'act ls that wi- are na re dwarfs and
skeletons compared with some of the
renerations that are to come. Tnke
he African race. They have been tin?
ier bondage for centuries. (Jive them
i chance, and they develop a Tous
aint rOuverture. And if tho white
ace shall be brought out from under
be serfdom of sin what shall be the
sxly. what shall be the^*9THr-nollglon
las only just touched our world. Give
t full power for a few centuries, and
rho cnn tell what will be the strength
f man and the beauty of woman and
he longevity of all?
Friend of l.onicevlty.
My design ls to show that pracUcal j 8tl
ellgiou Is the friend of longevity. I sa
rove it. tirst, from the fact that It J to
mkes the care of our health a positive ^
kristian duty. Whether we shall keep
arly or late hours, whether we shall
ike food digestible or Indigestible,
bother there shall be thorough or ln
umpk-tc mastication, aro epiostions
ery often referred to the realm of ? 8ls
iiimsicality, but the Christian man , lle
fts this whole problem of health Into j t,n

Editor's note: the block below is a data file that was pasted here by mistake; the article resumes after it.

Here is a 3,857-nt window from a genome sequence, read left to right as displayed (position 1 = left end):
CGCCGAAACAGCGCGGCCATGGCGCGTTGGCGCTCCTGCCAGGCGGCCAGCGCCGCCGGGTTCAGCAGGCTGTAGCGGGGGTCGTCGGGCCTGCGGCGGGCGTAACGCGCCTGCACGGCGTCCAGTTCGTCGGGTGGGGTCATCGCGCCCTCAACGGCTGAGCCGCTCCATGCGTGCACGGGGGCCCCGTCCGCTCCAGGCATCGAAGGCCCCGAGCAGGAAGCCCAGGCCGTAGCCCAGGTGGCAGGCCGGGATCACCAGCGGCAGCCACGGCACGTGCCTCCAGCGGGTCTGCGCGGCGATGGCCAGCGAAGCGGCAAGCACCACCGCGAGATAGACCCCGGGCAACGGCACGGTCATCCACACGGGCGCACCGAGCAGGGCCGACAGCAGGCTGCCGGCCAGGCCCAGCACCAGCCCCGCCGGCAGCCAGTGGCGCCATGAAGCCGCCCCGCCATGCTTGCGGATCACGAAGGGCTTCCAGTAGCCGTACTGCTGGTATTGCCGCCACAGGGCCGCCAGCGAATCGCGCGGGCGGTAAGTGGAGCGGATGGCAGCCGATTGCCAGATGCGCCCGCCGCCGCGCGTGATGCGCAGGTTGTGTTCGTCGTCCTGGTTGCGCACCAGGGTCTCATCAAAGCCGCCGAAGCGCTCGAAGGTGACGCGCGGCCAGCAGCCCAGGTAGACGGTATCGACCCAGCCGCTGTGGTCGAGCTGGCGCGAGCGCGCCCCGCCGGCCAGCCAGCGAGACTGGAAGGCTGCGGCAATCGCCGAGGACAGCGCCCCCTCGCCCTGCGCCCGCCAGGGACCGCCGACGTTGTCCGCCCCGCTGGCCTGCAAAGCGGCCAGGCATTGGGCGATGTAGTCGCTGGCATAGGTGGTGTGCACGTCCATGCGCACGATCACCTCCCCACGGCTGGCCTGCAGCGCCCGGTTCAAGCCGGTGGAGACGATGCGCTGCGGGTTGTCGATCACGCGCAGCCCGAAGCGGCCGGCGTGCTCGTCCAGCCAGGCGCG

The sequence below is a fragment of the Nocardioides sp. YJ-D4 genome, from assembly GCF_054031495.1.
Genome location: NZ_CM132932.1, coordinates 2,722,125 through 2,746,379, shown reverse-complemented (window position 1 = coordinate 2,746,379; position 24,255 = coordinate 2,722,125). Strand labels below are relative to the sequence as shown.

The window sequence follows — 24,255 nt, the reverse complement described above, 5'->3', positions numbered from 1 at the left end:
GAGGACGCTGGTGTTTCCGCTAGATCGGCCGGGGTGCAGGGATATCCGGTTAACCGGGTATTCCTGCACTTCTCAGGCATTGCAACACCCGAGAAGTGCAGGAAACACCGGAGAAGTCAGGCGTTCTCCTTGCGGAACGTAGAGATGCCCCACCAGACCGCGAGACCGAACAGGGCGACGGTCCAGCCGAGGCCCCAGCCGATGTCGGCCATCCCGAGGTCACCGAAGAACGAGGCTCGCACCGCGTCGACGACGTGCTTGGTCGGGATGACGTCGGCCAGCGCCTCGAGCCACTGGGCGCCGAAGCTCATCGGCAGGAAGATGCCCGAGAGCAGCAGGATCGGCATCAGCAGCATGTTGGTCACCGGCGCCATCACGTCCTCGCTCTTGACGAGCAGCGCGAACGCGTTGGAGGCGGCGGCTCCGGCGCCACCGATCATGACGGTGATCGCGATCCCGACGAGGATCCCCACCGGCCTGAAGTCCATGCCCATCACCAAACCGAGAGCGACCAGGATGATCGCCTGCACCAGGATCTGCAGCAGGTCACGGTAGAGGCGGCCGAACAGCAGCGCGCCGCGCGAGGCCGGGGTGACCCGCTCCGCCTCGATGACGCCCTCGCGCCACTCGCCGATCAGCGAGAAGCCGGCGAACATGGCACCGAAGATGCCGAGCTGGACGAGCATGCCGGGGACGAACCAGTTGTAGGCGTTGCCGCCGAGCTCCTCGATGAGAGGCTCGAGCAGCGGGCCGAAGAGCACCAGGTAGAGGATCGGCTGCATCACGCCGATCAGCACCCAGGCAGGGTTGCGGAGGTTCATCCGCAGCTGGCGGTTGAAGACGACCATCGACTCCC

ie accountable and the divine. He t'1(
tys, "Ood has given me this body,
nd he has called lt the temple of tbe
[oly Ghost, and to deface Its altars or
lar its walls or crumble Its pillars ls
God defying sacrilege." He sees
od's calligraphy in every page?ana
?mlcal and physiological. He says,
3od has given me a wonderful body
ir noble purposes." That arm with
! curious bones wielded by 48 curious
nscles, and all under tho brain's teleg
ipby?330 pounds of blood rushing
irough tlie heart every boor, the heart
24 hours boating 100.000 times, dur
g the same time tho lungs taking in
hogsheads of air, and all this meek
listn not more mighty than delicate
id easily disturbed and demolisked.
The Christian man says to himself,
f I hurt my nerves, if I hurt my
aln. If I hurt any of my physical fac
ties. I Insult God and call or dire
trlbutlon." Why did God toll the
;vites uot to offer to him in sacrifice
limals imperfect and diseased? He
pant to toll us in all the ages that we
e to offer to God our very best phys
tl condition, and a man who through
?egular or gluttonous eating ruins
? health is not offering to God such a
crillee. Why did Paul write for his
>ak at Troas? Why should such a
pat man as Paul be anxious about a